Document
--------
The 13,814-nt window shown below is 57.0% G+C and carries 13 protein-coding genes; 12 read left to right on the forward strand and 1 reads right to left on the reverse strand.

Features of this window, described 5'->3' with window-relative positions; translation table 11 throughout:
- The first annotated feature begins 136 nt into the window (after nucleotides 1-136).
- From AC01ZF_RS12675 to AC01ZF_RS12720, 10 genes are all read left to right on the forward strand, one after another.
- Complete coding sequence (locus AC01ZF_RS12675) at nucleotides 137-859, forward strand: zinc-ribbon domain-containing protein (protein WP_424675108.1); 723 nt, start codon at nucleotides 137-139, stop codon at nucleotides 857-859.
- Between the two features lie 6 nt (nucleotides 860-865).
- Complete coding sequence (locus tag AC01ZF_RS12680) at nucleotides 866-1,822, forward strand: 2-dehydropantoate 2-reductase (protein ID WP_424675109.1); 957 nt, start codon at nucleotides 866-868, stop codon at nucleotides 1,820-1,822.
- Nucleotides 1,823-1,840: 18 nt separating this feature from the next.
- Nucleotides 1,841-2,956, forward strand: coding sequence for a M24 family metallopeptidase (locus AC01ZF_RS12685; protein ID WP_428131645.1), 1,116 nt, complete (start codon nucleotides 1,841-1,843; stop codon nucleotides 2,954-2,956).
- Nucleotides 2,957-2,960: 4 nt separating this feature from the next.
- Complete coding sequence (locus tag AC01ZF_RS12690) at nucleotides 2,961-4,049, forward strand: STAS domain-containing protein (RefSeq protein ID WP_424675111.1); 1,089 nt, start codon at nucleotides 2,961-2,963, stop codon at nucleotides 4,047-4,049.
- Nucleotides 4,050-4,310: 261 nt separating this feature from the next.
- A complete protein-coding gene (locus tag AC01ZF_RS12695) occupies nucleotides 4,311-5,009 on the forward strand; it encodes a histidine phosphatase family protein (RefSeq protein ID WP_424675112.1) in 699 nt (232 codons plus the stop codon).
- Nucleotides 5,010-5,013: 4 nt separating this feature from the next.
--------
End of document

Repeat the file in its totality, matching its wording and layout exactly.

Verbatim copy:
The 13,814-nt window shown below is 57.0% G+C and carries 13 protein-coding genes; 12 read left to right on the forward strand and 1 reads right to left on the reverse strand.

Features of this window, described 5'->3' with window-relative positions; translation table 11 throughout:
- The first annotated feature begins 136 nt into the window (after nucleotides 1-136).
- From AC01ZF_RS12675 to AC01ZF_RS12720, 10 genes are all read left to right on the forward strand, one after another.
- Complete coding sequence (locus AC01ZF_RS12675) at nucleotides 137-859, forward strand: zinc-ribbon domain-containing protein (protein WP_424675108.1); 723 nt, start codon at nucleotides 137-139, stop codon at nucleotides 857-859.
- Between the two features lie 6 nt (nucleotides 860-865).
- Complete coding sequence (locus tag AC01ZF_RS12680) at nucleotides 866-1,822, forward strand: 2-dehydropantoate 2-reductase (protein ID WP_424675109.1); 957 nt, start codon at nucleotides 866-868, stop codon at nucleotides 1,820-1,822.
- Nucleotides 1,823-1,840: 18 nt separating this feature from the next.
- Nucleotides 1,841-2,956, forward strand: coding sequence for a M24 family metallopeptidase (locus AC01ZF_RS12685; protein ID WP_428131645.1), 1,116 nt, complete (start codon nucleotides 1,841-1,843; stop codon nucleotides 2,954-2,956).
- Nucleotides 2,957-2,960: 4 nt separating this feature from the next.
- Complete coding sequence (locus tag AC01ZF_RS12690) at nucleotides 2,961-4,049, forward strand: STAS domain-containing protein (RefSeq protein ID WP_424675111.1); 1,089 nt, start codon at nucleotides 2,961-2,963, stop codon at nucleotides 4,047-4,049.
- Nucleotides 4,050-4,310: 261 nt separating this feature from the next.
- A complete protein-coding gene (locus tag AC01ZF_RS12695) occupies nucleotides 4,311-5,009 on the forward strand; it encodes a histidine phosphatase family protein (RefSeq protein ID WP_424675112.1) in 699 nt (232 codons plus the stop codon).
- Nucleotides 5,010-5,013: 4 nt separating this feature from the next.